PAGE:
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Digital champions must address cultural upheaval

Conrad Leiva Director of Ecosystem and Workforce Development  CESMII
By Conrad Leiva Director of Ecosystem and Workforce Development , CESMII

Smart Processes, Solutions & Strategies

There is very good technology available today that helps manufacturers solve real problems, but that is not what digital manufacturing is about. Digital manufacturing is a transformational opportunity that requires comprehensive cultural change to truly leverage technology in a future state where teams are working together to achieve an optimized value creation process for internal stakeholders, through to customers and shareholders.

New technologies should be explored with a clear understanding of how they support the desired future mix of products, services and business models for the enterprise.

A transformed digital manufacturing enterprise is enabled by technology and, more importantly, a shared mindset of enterprise-level transparency, optimization and enhanced decision-making.

There are several natural forces challenging transformation in mature organizations.

The first challenge is the existing ingrained organizational culture—the legacy patterns and shared assumptions that have worked for years and are passed down to new team members as best practices.

Legacy thinking can make it difficult to institutionalize new processes encouraging transparency, collaboration and viewing external resources as partners instead of suppliers.

The second challenge might be counterintuitive, but many successful organizations are moved by the relentless pursuit of incremental improvements. They have ingrained a culture of cost reduction over the last two decades. Organizations will need to focus on rewarding progress toward the future vision versus rewarding solely based on performance improvement.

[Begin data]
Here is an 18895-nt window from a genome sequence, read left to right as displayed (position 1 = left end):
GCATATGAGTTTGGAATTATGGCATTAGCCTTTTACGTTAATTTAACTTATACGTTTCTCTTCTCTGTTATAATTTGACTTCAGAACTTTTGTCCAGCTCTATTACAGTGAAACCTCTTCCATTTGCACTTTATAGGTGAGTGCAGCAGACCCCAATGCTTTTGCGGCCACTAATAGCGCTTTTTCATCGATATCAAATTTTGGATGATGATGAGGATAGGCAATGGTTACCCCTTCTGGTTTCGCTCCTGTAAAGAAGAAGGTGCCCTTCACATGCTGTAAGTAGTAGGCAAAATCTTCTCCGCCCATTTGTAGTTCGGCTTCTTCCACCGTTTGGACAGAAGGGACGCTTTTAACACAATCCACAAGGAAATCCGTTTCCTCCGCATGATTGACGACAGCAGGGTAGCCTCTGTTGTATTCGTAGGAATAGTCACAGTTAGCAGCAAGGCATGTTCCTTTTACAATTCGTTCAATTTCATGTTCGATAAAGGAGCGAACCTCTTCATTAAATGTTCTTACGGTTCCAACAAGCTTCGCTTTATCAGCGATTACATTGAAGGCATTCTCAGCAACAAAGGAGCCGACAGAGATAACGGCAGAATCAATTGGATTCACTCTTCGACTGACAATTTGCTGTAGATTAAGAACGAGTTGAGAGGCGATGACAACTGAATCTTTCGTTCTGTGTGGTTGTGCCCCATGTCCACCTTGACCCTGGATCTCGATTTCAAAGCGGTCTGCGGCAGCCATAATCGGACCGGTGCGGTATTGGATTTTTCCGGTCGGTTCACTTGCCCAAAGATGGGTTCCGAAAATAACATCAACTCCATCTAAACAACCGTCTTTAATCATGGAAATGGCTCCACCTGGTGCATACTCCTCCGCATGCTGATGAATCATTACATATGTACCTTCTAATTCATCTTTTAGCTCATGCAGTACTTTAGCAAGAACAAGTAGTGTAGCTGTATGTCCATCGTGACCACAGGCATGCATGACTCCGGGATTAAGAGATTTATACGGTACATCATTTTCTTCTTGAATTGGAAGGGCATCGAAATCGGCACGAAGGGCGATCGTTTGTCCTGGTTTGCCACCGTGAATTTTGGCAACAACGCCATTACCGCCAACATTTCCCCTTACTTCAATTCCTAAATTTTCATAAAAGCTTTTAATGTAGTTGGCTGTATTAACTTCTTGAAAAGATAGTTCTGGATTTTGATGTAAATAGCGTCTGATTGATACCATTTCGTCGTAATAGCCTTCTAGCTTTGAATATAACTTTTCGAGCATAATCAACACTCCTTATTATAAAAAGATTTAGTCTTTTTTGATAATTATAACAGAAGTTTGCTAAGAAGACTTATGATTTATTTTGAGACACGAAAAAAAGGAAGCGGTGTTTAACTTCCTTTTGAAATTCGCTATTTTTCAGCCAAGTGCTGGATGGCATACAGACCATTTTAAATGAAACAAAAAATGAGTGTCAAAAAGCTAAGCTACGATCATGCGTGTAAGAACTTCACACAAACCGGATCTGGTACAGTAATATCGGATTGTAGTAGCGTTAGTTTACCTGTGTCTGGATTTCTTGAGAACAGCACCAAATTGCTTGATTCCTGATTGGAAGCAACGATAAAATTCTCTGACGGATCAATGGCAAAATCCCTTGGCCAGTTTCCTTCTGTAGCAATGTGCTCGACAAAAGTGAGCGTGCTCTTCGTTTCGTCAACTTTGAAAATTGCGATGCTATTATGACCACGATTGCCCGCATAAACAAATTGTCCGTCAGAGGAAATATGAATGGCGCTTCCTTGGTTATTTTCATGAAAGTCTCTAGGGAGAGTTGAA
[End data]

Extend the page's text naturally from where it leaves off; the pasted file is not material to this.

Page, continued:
A third challenge is the emotional side of business transformation—emotions fueled by a lack of understanding of differing perspectives, motivations and concerns among subcultures within the organization—is often underestimated.

The transformation champion acts as group therapist at times, facilitating convergence and recognizing that each subculture sees the initiative through different lenses.

Some managers might be wary of the initiative if they have had a bad prior experience with automation or IT projects. Other managers might try to push for results too quickly, underestimating the effort in scaling solutions to the entire enterprise. It is important to pace the transformation and make time to evaluate the needs for different types of products and production processes along the way.

The engineering and IT team can help with that evaluation. Engineers consider themselves craftsmen and experts in building elegant solutions. They want an efficient overall system and will resist initiatives that feel half-baked in a rush to rewire everything. The initiative will be better accepted by this subculture if they feel recognition and ownership in new processes.

Production technicians might be wary for different reasons, such as a lack of new skills or a reduction of the workforce. It is not enough for the initiative champion or coach to spend all of his or her time on training technical skills; it is just as important to facilitate open forums to allow employees to express their concerns.

The digital manufacturing transformation is as much of a cultural and emotional upheaval as it is a reengineering of processes and systems. Concerns about organizational changes and upskilling must be managed throughout. The new organizational culture must embrace continuous change of the business and ecosystem considering the new reality of a continuously changing marketplace.

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